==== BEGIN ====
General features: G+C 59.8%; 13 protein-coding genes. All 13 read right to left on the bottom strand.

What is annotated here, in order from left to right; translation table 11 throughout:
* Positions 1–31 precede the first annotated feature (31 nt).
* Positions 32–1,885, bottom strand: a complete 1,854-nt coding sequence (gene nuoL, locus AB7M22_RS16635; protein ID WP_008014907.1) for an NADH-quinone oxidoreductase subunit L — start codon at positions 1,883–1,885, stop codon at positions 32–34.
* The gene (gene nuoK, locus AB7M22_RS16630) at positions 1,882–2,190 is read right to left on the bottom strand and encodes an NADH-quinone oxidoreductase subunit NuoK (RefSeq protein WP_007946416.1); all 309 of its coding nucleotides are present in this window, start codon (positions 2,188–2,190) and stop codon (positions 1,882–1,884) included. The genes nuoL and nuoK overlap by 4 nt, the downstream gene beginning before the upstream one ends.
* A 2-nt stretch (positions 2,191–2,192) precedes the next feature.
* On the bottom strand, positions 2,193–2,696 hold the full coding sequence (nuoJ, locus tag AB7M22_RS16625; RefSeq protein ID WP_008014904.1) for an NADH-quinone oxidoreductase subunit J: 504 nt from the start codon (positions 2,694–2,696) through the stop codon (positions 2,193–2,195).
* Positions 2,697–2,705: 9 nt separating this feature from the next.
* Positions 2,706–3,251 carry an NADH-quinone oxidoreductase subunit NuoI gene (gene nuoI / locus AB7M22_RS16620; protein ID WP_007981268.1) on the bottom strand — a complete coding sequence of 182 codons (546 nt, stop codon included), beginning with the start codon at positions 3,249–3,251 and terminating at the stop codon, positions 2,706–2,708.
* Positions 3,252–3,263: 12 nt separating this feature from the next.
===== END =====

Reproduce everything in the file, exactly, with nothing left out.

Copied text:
General features: G+C 59.8%; 13 protein-coding genes. All 13 read right to left on the bottom strand.

What is annotated here, in order from left to right; translation table 11 throughout:
* Positions 1–31 precede the first annotated feature (31 nt).
* Positions 32–1,885, bottom strand: a complete 1,854-nt coding sequence (gene nuoL, locus AB7M22_RS16635; protein ID WP_008014907.1) for an NADH-quinone oxidoreductase subunit L — start codon at positions 1,883–1,885, stop codon at positions 32–34.
* The gene (gene nuoK, locus AB7M22_RS16630) at positions 1,882–2,190 is read right to left on the bottom strand and encodes an NADH-quinone oxidoreductase subunit NuoK (RefSeq protein WP_007946416.1); all 309 of its coding nucleotides are present in this window, start codon (positions 2,188–2,190) and stop codon (positions 1,882–1,884) included. The genes nuoL and nuoK overlap by 4 nt, the downstream gene beginning before the upstream one ends.
* A 2-nt stretch (positions 2,191–2,192) precedes the next feature.
* On the bottom strand, positions 2,193–2,696 hold the full coding sequence (nuoJ, locus tag AB7M22_RS16625; RefSeq protein ID WP_008014904.1) for an NADH-quinone oxidoreductase subunit J: 504 nt from the start codon (positions 2,694–2,696) through the stop codon (positions 2,193–2,195).
* Positions 2,697–2,705: 9 nt separating this feature from the next.
* Positions 2,706–3,251 carry an NADH-quinone oxidoreductase subunit NuoI gene (gene nuoI / locus AB7M22_RS16620; protein ID WP_007981268.1) on the bottom strand — a complete coding sequence of 182 codons (546 nt, stop codon included), beginning with the start codon at positions 3,249–3,251 and terminating at the stop codon, positions 2,706–2,708.
* Positions 3,252–3,263: 12 nt separating this feature from the next.